Last week, Roberts, Sen. Jerry Moran (R-KS) and Pompeo introduced legislation in both the Senate and the House to authorize and request the posthumous Medal of Honor for Father Kapaun. It must then be approved by both chambers and signed into law. The Department of Defense must concur with the Senior Army Decorations Board’s determination and convey approval to the Committees on Armed Services in the Senate and the House.
The following is the text of the letter sent today to Secretary Gates:
“We write to bring your attention to a proposal to award Chaplain (CPT) Emil J. Kapaun the Medal of Honor. We fully support this effort and request your official consent to move this award forward.
“We recently offered legislation in both the House and Senate to waive the statutory time limitation for the award of the Medal of Honor to Father Kapaun. In order to move forward on the legislative measures, we need you to convey your support and concurrence with the Senior Army Decorations Board's determination to the Committees on Armed Services in the Senate and the House.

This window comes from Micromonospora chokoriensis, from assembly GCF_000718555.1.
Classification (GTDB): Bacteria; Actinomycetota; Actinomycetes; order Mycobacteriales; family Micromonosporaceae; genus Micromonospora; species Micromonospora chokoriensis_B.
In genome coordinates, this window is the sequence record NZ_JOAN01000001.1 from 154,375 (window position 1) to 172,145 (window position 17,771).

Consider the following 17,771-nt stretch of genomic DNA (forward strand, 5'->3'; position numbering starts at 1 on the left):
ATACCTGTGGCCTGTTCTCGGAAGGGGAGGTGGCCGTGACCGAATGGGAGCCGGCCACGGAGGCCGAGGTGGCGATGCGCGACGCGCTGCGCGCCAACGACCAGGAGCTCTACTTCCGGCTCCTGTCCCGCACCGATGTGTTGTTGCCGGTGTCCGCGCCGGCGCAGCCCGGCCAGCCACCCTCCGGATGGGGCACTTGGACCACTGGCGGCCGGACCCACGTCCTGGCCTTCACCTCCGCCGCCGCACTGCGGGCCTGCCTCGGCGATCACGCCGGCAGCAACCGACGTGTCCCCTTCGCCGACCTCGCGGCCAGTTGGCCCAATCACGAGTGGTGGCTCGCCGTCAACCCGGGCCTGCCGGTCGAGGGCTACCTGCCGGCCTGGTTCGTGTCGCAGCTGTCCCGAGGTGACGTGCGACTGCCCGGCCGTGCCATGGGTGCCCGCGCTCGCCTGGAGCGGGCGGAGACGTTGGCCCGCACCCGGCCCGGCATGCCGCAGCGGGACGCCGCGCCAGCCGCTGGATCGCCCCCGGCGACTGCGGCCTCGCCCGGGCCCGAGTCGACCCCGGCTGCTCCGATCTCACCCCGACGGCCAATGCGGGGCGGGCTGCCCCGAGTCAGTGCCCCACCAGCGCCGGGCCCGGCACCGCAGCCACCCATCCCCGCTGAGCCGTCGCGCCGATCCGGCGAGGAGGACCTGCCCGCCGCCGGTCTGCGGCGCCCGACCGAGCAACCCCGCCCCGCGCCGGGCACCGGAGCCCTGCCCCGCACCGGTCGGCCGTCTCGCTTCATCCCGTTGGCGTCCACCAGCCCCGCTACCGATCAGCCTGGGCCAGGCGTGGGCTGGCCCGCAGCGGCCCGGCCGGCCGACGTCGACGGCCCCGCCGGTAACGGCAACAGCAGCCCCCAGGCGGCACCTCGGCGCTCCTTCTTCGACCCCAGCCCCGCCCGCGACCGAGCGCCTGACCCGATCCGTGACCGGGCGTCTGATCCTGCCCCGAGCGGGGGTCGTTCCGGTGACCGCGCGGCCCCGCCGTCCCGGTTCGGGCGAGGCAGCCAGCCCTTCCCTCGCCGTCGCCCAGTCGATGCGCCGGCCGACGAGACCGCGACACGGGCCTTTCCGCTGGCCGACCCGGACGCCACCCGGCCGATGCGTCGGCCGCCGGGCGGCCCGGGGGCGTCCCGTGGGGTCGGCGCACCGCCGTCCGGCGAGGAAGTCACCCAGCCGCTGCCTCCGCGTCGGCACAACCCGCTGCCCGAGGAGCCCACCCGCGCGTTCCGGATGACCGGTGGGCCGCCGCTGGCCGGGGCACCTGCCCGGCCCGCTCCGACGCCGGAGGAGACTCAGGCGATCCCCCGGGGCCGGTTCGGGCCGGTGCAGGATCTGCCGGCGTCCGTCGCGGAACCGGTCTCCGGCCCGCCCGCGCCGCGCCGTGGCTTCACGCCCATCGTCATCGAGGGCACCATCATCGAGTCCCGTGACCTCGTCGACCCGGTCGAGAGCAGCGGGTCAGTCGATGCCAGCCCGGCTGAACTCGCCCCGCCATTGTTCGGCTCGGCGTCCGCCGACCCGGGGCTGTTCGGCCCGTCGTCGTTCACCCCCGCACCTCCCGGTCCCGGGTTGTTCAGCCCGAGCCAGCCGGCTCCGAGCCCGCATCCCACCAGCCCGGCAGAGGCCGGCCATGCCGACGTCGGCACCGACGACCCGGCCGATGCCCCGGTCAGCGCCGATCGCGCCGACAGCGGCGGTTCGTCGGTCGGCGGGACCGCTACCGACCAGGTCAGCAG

“The campaign to recognize Father Kapaun's heroic contributions began several years ago. In response to a request by former Congressman Todd Tiahrt in 2009 to review Father Kapaun's record, the former Secretary of the Army Peter Geren confirmed that his actions in combat operations and as a prisoner of war in Korea warrant award of the Medal of Honor. Please find the response enclosed.
“As a fellow Kansan, you may already be familiar with the story of Father Kapaun, who was born in Pilsen, Kansas, 1916. During the Korean War, Father Kapaun served as a chaplain of the 8th Cavalry Regiment of the First Army Division. Amidst the devastating Battle of Unsan, Kapaun stayed on the battlefield, dragging wounded soldiers to safety and attending to their injuries. He was taken prisoner along with other American soldiers and served his comrades by escaping to steal food from nearby farms to bring back to starving prisoners. He cared for sick soldiers, washed them, shared his food with them, and inspired them with his unfailing faith and acts of generosity until his death in May 1951. Fellow soldiers who benefitted or witnessed the many examples of Father Kapaun's service shared the stories of his heroism after their release. One soldier's description of Father Kapaun's courage is most fitting: ‘Father Kapaun's courage had the softness of velvet and the strength of iron.’
“Father Kapaun was posthumously awarded the Distinguished Service Cross for his actions in the Battle of Unsan. It is appropriate to further recognize his courage, strength, and service to his fellow prisoners by awarding him the Medal of Honor. Congress stands ready to take action and award this honor to Father Kapaun but awaits consent and advice from your department. We appreciate your time and attention to this important matter.”